So just sit tight. Healthier days are coming.
Bean has always been a pretty mild dude. He gets that from his dad. He’s a laid back, go with the flow, playing-with-my-action-heroes kind of a guy. But lately, it is like someone is pouring buckets of testosterone into his system and the BOY is just BURSTING out of him! He’s running and throwing and yelling and climbing walls.
No, seriously. I caught him trying to CLIMB THE DOOR FRAME of his bedroom the other day. When I asked him what he was doing, he said he was climbing like Spiderman. And then he gave me this look like, “Duh, Mom!”
The other day, he came tearing through the kitchen, chasing Gracie with a giant plastic claw. When I told him he had to leave her alone, he said, “But, MOM! She’s my DINNER!”
And yesterday, he threw an entire basket of action heroes down the stairs at one time and yelled out, “LOOK OUT BELOW!” No apparent reason for that one. Just decided to chuck everything down the stairs.
On some days, I get really irritated. He’s just so loud and rough and… and… LOUD. But, I try to look at him as a whole, not just as his rough actions. Usually, he’s rough when he’s imagining games and playing pretend. And I think that is awesome that he’s got such an active imagination. I love that about him. He’s also fairly innocent when he’s being rough. It’s like he truly doesn’t know how loud or rambunctious he is being until you tell him he needs to pipe down a bit. Then he’s pretty quick to dial it back a couple notches.
I’ve been thinking about him as if he’s just gotten a new body and he doesn’t know yet how to control it because that’s basically what it’s like to grow like a stinkin’ weed. Every day he wakes up, that kid is bigger. I feel like I blink and he grows a foot. I remember when he was around a year old, and starting to look a little bit less baby-like. I would sometimes catch glimpses of what he was going to look like as a toddler or preschooler. Now, I sometimes catch glimpses of what he’s going to look like in elementary school. And that terrifies me. This past weekend at a birthday party for one of his friends, I found myself talking about KINDERGARTEN with a couple of the other parents. KINDERGARTEN, PEOPLE.
WHAT THE HECK IS GOING ON HERE? WHAT TIME TUNNEL HAVE I GOTTEN STUCK IN?????? WHERE HAS MY BABY BOY GONE???????
Okay, minor mommy meltdown over. Let’s get back to the rambunctious thing…
We are starting to notice now that with the rambunctious actions we are starting to see a little bit of a rambunctious attitude. His tone is a little more sarcastic when he talks to us. He can be a little more demanding. He is arguing more. He is getting a bit more bossy. All of these are just part of growing up, I’m sure. But dude needs to get the tiny ‘tude under control.
And then! This morning when I was dropping him off at daycare, I happened to stand there a bit longer than I normally do (I’m a quick drop and run kinda momma – usually because I’m running late!), and I noticed a table full of boys “playing” together. And I use the word playing very loosely here. They were shoving toys across the table at each other, trying to hit someone with whatever they were shoving. They were getting in each other’s faces and arguing and snapping at each other – sort of harmless yelling, but it was the same tone that we’ve started hearing at home that we are really trying to curb.
I waited for the teacher (who, thankfully, was not his regular teacher but a fill-in during the morning rush) to say something about speaking nicely or using gentle hands, but she didn’t seem to think anything was wrong. Finally, I stopped the boys at the table and said, “Hey, guys! Let’s speak nicely to our friends, please!” And only then did the teacher come over.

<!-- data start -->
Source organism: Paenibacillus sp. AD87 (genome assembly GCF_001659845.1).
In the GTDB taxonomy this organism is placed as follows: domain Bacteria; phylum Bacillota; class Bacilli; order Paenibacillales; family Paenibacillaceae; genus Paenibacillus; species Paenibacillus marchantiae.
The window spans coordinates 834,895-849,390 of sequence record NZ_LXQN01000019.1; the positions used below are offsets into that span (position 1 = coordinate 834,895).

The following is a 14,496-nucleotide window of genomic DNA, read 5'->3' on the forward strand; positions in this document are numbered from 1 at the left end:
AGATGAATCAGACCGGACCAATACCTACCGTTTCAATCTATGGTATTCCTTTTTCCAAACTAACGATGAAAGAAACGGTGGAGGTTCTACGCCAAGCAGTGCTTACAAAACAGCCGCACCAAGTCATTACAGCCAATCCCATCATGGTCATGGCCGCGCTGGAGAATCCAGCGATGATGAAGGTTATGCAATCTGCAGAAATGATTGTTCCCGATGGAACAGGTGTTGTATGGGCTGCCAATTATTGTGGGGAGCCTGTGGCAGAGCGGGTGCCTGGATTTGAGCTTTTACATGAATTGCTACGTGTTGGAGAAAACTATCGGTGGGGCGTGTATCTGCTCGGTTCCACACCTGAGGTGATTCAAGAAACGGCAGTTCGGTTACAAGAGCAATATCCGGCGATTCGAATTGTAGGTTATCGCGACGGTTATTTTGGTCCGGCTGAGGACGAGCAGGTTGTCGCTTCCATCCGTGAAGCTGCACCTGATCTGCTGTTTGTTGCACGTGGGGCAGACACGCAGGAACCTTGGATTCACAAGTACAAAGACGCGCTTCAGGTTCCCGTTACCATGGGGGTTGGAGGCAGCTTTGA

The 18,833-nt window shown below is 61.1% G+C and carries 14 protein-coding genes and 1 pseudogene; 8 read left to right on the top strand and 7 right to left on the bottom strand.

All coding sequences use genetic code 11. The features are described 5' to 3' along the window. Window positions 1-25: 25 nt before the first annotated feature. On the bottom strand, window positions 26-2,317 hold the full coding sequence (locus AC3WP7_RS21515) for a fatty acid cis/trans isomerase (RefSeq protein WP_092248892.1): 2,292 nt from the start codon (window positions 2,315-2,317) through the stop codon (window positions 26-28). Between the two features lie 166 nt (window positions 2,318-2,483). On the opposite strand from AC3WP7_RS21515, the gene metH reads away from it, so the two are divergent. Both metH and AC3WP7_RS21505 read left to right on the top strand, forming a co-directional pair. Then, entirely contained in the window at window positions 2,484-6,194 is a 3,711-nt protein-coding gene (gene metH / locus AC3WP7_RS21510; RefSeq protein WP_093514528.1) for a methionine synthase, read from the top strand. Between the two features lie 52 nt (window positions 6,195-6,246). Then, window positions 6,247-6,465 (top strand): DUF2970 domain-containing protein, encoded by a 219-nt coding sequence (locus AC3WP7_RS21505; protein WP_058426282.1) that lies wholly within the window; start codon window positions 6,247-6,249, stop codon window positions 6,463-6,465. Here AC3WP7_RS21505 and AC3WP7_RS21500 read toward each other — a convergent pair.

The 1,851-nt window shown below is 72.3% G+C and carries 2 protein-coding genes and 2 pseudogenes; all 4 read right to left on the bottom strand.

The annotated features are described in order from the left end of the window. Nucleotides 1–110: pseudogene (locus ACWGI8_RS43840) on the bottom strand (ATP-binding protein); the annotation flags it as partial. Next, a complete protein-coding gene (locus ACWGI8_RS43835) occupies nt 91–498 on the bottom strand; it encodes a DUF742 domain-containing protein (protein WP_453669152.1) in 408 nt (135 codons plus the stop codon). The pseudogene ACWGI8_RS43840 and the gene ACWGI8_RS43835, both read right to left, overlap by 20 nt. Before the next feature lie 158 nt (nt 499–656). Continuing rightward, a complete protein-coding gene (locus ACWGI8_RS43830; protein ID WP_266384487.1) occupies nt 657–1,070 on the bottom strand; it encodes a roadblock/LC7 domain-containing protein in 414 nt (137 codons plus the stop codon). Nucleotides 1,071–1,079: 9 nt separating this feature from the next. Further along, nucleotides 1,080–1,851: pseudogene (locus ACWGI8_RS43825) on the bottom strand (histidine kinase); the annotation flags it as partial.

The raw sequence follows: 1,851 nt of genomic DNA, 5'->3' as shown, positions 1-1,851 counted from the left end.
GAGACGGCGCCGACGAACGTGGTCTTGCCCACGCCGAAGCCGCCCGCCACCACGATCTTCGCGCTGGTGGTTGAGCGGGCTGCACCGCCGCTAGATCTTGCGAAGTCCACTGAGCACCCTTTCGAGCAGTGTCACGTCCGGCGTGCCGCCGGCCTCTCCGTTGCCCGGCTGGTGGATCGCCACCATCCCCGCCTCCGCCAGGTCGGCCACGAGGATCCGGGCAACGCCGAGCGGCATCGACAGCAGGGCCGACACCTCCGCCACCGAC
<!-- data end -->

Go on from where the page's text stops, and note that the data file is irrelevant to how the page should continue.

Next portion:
Now, we have a stellar daycare. Really excellent. I love both the kids teachers and feel good about where they are. Which is exactly what I said when I spoke with the daycare manager this afternoon. I told her how happy we were at the daycare and with their teachers, but that I was concerned about some of the rambunctious behavior and harsh speaking that was going on in Bean’s classroom. While I certainly understand that little boys are learning how to be bigger boys and that there have to be allowances for the rambunctious playing, my real concern was that the teachers were not helping them learn the appropriate ways to interact with each other.
Kids yelling, screaming, and throwing things? Fine. Sure. As a teacher myself, I totally understand boys pushing the limits. But there better be a teacher there to redirect their behavior to more appropriate interactions with their friends.
It was one of the only times I have ever had to voice a concern at a daycare, but I think it was the right thing to do. RIGHT???? Or am I being ridiculous? Tell me, imaginary friends, how rambunctious is too rambunctious?????
“Okay,” said Bean.
“I laid your clothes out for you on your table.”
“Oh, I don’t need those,” said Bean.
“Uh huh…” I said, too distracted as I tried to wipe mascara off my eyelid to pay attention to what he’d said.
So, Bean disappears down the hall, returning about 15 minutes later. Wearing this:
“Whoa, Bean Man,” I said, grabbing his arm as he casually strolled by me. “Whatcha wearing, Buddy?”
“I picked it out myself!”
“You did? Uh… Well… that shirt doesn’t really match those shorts, big guy.”
“Yes, it does!” Chris called from across the room. “I think it looks great!”
“Yeah!” said Bean.
“Well… um…. It doesn’t really… go together…” I stammered, not wanting to crush little Bean’s spirit, but also keenly aware that I was about to go out in public with him.
“Yeah, it does!” Chris insisted, ignoring my silent pleas with bug eyes for him to stop encouraging this. “There’s blue in the shorts and blue in the shirt!”
“And there’s white in the shorts and white in the shirt, too!” said Bean.
I checked my watch. 7:05am. Too early for any kind of argument. Especially insignificant ones.
“You’re right!” I said. “You look great! I’m so proud of you, Bean Bean! Way to go, man!”
(high fives all around)
Bean left the room, and Chris whispered to me, “You know, there should be a button or something you can put on your kid that says, ‘I dressed myself’ so that we don’t have to walk next to him in shame.”